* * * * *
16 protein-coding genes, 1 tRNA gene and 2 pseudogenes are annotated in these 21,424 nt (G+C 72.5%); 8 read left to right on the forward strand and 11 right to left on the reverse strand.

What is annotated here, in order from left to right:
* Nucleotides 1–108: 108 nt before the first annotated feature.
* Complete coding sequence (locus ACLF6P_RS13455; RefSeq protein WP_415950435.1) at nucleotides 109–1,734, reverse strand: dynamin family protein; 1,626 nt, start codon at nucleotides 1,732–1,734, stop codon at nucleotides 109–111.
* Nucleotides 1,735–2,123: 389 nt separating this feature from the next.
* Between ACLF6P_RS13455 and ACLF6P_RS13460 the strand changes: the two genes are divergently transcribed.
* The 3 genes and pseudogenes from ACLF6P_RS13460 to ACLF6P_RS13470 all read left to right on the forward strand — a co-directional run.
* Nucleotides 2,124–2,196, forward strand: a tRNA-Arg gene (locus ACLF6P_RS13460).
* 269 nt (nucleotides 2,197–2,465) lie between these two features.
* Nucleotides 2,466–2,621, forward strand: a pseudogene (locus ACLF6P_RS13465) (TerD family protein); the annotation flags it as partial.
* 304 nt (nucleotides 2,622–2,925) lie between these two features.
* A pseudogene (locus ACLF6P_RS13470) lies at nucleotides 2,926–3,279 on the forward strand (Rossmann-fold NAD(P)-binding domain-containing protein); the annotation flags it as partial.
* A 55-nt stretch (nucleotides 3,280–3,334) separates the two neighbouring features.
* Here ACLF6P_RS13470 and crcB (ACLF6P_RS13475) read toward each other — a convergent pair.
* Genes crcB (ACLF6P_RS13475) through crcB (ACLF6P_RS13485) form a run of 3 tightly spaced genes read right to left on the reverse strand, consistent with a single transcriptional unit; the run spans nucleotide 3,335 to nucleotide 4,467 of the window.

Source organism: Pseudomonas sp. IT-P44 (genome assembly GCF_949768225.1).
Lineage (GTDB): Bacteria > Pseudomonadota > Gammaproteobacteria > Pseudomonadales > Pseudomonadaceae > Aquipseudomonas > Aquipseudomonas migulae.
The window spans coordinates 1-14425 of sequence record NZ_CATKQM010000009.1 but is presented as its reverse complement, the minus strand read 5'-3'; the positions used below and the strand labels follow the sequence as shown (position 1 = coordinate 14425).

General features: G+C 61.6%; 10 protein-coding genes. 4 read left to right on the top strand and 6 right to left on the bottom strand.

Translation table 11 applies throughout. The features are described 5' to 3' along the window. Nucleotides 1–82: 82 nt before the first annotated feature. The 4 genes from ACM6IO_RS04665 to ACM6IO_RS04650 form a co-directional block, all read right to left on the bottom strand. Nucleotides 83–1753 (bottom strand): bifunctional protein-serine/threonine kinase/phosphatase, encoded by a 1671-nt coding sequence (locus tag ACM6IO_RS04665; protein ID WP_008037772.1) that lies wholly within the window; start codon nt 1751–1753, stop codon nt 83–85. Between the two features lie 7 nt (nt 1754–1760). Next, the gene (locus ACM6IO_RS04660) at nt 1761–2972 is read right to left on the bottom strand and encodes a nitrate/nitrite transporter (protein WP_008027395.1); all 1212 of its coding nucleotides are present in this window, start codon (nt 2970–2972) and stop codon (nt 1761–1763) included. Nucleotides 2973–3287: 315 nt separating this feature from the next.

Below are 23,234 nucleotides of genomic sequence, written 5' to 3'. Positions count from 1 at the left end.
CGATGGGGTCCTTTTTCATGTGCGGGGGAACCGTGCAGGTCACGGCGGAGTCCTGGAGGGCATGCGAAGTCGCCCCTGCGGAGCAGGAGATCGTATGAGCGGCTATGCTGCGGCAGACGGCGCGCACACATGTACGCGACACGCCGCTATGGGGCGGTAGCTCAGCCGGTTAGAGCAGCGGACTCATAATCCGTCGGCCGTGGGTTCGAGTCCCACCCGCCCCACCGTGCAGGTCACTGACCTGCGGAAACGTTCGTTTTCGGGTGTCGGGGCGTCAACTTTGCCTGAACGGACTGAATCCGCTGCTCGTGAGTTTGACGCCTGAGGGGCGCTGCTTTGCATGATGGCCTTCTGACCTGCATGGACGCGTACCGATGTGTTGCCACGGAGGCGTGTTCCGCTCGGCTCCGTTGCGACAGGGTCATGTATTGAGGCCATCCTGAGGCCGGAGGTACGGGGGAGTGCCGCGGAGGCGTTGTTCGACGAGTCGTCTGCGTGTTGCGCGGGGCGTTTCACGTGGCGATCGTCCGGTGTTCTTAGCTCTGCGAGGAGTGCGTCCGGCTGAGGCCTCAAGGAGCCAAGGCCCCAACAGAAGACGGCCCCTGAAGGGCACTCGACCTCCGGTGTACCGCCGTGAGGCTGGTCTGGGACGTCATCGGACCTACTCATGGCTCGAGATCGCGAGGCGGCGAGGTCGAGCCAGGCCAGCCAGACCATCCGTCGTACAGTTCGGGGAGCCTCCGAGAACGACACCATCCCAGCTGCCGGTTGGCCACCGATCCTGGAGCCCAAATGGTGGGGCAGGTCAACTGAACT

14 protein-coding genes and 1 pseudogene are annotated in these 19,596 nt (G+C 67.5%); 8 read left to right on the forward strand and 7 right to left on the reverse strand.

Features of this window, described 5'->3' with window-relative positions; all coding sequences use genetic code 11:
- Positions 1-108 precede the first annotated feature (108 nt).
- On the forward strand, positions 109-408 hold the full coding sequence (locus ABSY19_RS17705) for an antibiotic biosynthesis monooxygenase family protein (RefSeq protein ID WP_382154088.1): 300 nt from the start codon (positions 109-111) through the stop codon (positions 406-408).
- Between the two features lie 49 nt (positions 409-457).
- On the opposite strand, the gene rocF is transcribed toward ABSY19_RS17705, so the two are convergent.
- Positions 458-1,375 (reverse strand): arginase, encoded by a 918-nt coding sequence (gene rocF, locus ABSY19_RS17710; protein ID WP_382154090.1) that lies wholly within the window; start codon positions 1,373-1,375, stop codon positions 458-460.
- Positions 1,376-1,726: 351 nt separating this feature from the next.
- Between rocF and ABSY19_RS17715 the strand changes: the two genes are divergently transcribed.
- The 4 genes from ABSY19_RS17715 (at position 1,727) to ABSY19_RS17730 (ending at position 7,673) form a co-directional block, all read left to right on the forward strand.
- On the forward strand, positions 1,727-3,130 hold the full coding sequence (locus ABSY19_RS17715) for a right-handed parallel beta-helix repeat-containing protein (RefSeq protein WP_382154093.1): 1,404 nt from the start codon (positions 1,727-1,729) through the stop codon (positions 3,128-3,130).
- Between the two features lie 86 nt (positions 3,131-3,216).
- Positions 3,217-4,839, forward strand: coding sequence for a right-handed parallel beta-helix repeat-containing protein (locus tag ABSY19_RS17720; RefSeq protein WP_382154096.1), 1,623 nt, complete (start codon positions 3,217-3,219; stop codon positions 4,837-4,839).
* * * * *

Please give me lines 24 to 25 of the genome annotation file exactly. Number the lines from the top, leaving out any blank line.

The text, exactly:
Features of this window, described 5'->3' with window-relative positions; all coding sequences use genetic code 11:
- Positions 1-108 precede the first annotated feature (108 nt).